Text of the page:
14News Special Report: 911 Waiting Game - 14 News, WFIE, Evansville, Henderson, Owensboro

14News Special Report: 911 Waiting Game

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In an emergency like as stroke, every minute counts.

But in one tri-state county, some callers are having to wait longer for help to arrive and you may be surprised to learn why.

Northern Warrick County is a pretty rural place.

But the remoteness isn't keeping patients waiting.

It's not a problem with under funded departments, nor lack of equipment either.

Volunteer fire fighters from a number of townships say the problem is computers at dispatch.

Early morning, December 28, a 60-year-old Warrick County man woke up, unable to move, at his Folsomville Road home.

After a stroke, first responders want the patient to receive supplemental oxygen as soon as possible to reduce damage to brain tissue.

Volunteer fire fighters are trained to give that oxygen, and to help stabilize a patient until an ambulance arrives.

But they didn't have the chance this time.

Records show an ambulance, stationed in Lynville, beat them to the home.

Looking at a map, you'll be able to see why. 

The volunteer fire fighters were called from Sklelton-Owen, even though Pigeon Township Volunteer Fire Department was a lot closer.

"This incident you mentioned over here on Folsomville road, it was just down the road from us and our department didn't know anything about it," says Tom Hart of the Pigeon Township Volunteer Fire Department.

Hart says this was not an isolated incident.

There was an RV fire May 10, a car wreck June 23, a fire on Jockey Road June 30, a medic run August 3, all with, what Hart says are the wrong departments responding.

"We sat here at a meeting a month or so ago and we had a list of incidents," says Hart.

Skelton-Owen Firefighters are reporting the same kinds of wrong calls.

"A lot of the problem goes back to dispatch," says Kent Byers, Skelton-Owen's Volunteer Fire Chief.

Sheriff Brett Kruse oversees Warrick County Dispatch and he agrees Pigeon Township was closer to the Folsomville Road run, and should have been called.

But he says dispatchers are simply following the computer's prompts.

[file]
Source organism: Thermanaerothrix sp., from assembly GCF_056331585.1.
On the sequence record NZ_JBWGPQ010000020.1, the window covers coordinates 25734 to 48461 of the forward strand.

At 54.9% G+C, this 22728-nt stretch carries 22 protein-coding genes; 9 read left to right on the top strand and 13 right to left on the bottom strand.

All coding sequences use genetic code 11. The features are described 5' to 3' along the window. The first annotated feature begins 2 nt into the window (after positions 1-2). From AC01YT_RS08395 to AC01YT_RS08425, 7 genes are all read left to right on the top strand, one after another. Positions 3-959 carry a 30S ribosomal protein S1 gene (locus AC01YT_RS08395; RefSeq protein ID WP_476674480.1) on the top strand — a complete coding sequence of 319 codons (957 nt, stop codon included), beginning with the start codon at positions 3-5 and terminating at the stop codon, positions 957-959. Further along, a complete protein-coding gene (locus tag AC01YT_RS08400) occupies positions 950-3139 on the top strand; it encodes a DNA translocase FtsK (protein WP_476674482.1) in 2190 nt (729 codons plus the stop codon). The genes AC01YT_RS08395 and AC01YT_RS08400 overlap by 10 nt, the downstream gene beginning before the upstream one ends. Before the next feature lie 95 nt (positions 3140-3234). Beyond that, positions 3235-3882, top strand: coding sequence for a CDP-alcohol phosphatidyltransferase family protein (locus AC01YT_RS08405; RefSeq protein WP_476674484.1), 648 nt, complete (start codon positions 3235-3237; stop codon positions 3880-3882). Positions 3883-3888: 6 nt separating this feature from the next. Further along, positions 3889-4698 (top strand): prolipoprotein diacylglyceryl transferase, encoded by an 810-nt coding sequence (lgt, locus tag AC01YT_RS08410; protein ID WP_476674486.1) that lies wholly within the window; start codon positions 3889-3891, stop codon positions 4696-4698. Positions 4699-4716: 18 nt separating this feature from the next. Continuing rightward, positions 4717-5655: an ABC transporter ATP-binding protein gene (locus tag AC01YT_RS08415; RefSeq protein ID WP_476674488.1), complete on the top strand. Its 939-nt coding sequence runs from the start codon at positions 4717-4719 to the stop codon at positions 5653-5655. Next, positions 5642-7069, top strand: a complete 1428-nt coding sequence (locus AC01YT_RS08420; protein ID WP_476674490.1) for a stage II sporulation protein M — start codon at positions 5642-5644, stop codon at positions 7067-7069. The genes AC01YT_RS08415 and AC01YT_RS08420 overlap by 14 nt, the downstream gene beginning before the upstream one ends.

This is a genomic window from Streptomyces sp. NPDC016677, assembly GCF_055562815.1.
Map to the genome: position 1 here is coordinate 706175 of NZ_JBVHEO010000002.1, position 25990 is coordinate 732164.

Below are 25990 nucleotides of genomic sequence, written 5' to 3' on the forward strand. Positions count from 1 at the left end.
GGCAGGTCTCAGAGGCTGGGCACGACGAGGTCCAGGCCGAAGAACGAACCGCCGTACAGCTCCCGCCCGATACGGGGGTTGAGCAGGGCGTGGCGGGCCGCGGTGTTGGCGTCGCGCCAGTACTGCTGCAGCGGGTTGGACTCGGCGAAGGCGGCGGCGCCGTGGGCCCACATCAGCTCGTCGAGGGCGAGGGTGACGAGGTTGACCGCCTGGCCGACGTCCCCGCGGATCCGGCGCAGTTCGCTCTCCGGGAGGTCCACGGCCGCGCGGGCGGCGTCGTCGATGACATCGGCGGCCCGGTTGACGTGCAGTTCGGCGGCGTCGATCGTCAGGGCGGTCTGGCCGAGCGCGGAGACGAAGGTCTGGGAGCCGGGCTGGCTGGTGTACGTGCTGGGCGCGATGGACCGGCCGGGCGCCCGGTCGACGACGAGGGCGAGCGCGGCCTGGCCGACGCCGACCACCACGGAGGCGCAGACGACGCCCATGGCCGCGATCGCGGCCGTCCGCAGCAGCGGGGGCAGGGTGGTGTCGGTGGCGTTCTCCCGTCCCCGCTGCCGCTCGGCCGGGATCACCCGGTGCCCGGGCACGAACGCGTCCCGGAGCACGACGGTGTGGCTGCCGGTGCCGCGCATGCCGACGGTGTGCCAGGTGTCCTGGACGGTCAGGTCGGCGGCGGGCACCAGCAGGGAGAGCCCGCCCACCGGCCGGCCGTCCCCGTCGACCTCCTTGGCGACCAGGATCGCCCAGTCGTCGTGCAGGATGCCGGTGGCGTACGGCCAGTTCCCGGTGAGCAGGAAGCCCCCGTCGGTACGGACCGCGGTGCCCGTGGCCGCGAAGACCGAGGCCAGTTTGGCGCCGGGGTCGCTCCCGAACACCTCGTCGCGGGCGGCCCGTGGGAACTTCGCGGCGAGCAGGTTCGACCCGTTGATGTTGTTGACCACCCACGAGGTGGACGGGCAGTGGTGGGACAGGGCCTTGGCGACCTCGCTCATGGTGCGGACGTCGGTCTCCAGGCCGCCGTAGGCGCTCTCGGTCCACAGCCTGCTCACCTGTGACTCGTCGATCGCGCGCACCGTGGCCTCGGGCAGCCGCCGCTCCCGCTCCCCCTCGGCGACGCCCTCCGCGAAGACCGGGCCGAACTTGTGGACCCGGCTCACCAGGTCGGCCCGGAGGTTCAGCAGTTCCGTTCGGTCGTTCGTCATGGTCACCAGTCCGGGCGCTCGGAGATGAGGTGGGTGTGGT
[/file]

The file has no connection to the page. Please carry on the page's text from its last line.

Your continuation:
It's always been that way.

Plus, he says some of the responsibility falls back on the fire fighters themselves.

"There's no doubt," says Kruse. "Pigeon is in Selvin which is half mile north and three miles east of there, but that's what I'm saying, in this situation, Skelton fire should have said 'Hey Pigeon's a lot closer, send Pigeon Town also. Whoever gets there first will deal with it.'"

Mark Myers, Skelton-Owen's Volunteer Assistant Chief says, "I was under the assumption that they had probably been paged out and didn't respond. It happens. Our numbers are down, people are volunteering less."

"For years, we've sent letters saying we want to respond on everything," says Hart. "Seems like some dispatchers are pretty good at it and others are clueless."

So what's next?

Sheriff Kruse says a cooperative effort.

The chiefs will have to re-establish boundaries and submit them in writing.

"There is a process to go through to get things changed," says Kruse. "If a fire department wants something changed, then the chief submits it to us in writing and that's how it gets changed in the computer."

As for the Folsomville Road run that started it all, it turns out. The neighbor to the south, is a Pigeon Township Volunteer Firefighter.

A first responder who slept through the whole medical call that day, because his department wasn't toned to the run.

Leaving the victims to wish the meeting between chiefs and updates at dispatch had come a lot sooner.

The stroke-victim is still recovering from his stroke and his prognosis is up in the air.

As far as we know, there's no timeline for his return home.

Sheriff Kruse says the lightning strike that happened last summer took out their radio, computer, and phone system.

The system was restored a few days later, but Kruse says it was only a band-aid fix.

The system was so old anyway, they couldn't even order replacement parts.

Just last month, the first phase of a brand new $87,000 911-system was installed.

Dispatchers are still working out the kinks and getting up to speed on the new system.

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